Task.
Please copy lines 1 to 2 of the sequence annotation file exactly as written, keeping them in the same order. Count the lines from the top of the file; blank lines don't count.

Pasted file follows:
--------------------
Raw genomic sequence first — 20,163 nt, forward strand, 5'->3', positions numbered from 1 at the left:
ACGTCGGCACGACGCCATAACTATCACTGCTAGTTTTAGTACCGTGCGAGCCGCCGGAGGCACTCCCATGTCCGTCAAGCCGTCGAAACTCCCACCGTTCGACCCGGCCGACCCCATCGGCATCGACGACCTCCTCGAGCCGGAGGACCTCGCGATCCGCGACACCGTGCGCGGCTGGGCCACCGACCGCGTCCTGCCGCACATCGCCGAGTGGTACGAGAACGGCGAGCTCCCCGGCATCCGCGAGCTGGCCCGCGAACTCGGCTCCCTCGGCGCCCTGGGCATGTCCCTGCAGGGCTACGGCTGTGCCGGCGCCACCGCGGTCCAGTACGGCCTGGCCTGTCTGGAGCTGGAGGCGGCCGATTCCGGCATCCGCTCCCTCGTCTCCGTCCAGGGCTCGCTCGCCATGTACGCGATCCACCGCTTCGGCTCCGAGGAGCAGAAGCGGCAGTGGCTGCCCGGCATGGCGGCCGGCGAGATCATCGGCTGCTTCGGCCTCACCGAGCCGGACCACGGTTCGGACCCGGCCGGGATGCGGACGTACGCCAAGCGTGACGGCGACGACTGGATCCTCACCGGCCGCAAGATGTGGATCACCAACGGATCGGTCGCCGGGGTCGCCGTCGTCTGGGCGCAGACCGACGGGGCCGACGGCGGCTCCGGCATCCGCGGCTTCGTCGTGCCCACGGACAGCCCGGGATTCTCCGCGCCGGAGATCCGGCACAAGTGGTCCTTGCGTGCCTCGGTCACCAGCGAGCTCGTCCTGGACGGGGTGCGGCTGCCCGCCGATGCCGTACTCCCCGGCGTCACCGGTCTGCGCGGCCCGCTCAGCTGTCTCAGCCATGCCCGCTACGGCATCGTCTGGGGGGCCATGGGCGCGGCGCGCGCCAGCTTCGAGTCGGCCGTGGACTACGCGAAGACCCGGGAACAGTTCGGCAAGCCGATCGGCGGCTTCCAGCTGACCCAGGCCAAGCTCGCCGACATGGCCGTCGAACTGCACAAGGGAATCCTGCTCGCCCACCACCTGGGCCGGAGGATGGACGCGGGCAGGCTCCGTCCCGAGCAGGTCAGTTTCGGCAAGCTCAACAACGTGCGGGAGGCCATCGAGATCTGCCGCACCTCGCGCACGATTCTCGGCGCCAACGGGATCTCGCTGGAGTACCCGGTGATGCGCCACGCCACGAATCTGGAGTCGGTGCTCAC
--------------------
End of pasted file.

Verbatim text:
Raw genomic sequence first — 20,163 nt, forward strand, 5'->3', positions numbered from 1 at the left:
ACGTCGGCACGACGCCATAACTATCACTGCTAGTTTTAGTACCGTGCGAGCCGCCGGAGGCACTCCCATGTCCGTCAAGCCGTCGAAACTCCCACCGTTCGACCCGGCCGACCCCATCGGCATCGACGACCTCCTCGAGCCGGAGGACCTCGCGATCCGCGACACCGTGCGCGGCTGGGCCACCGACCGCGTCCTGCCGCACATCGCCGAGTGGTACGAGAACGGCGAGCTCCCCGGCATCCGCGAGCTGGCCCGCGAACTCGGCTCCCTCGGCGCCCTGGGCATGTCCCTGCAGGGCTACGGCTGTGCCGGCGCCACCGCGGTCCAGTACGGCCTGGCCTGTCTGGAGCTGGAGGCGGCCGATTCCGGCATCCGCTCCCTCGTCTCCGTCCAGGGCTCGCTCGCCATGTACGCGATCCACCGCTTCGGCTCCGAGGAGCAGAAGCGGCAGTGGCTGCCCGGCATGGCGGCCGGCGAGATCATCGGCTGCTTCGGCCTCACCGAGCCGGACCACGGTTCGGACCCGGCCGGGATGCGGACGTACGCCAAGCGTGACGGCGACGACTGGATCCTCACCGGCCGCAAGATGTGGATCACCAACGGATCGGTCGCCGGGGTCGCCGTCGTCTGGGCGCAGACCGACGGGGCCGACGGCGGCTCCGGCATCCGCGGCTTCGTCGTGCCCACGGACAGCCCGGGATTCTCCGCGCCGGAGATCCGGCACAAGTGGTCCTTGCGTGCCTCGGTCACCAGCGAGCTCGTCCTGGACGGGGTGCGGCTGCCCGCCGATGCCGTACTCCCCGGCGTCACCGGTCTGCGCGGCCCGCTCAGCTGTCTCAGCCATGCCCGCTACGGCATCGTCTGGGGGGCCATGGGCGCGGCGCGCGCCAGCTTCGAGTCGGCCGTGGACTACGCGAAGACCCGGGAACAGTTCGGCAAGCCGATCGGCGGCTTCCAGCTGACCCAGGCCAAGCTCGCCGACATGGCCGTCGAACTGCACAAGGGAATCCTGCTCGCCCACCACCTGGGCCGGAGGATGGACGCGGGCAGGCTCCGTCCCGAGCAGGTCAGTTTCGGCAAGCTCAACAACGTGCGGGAGGCCATCGAGATCTGCCGCACCTCGCGCACGATTCTCGGCGCCAACGGGATCTCGCTGGAGTACCCGGTGATGCGCCACGCCACGAATCTGGAGTCGGTGCTCAC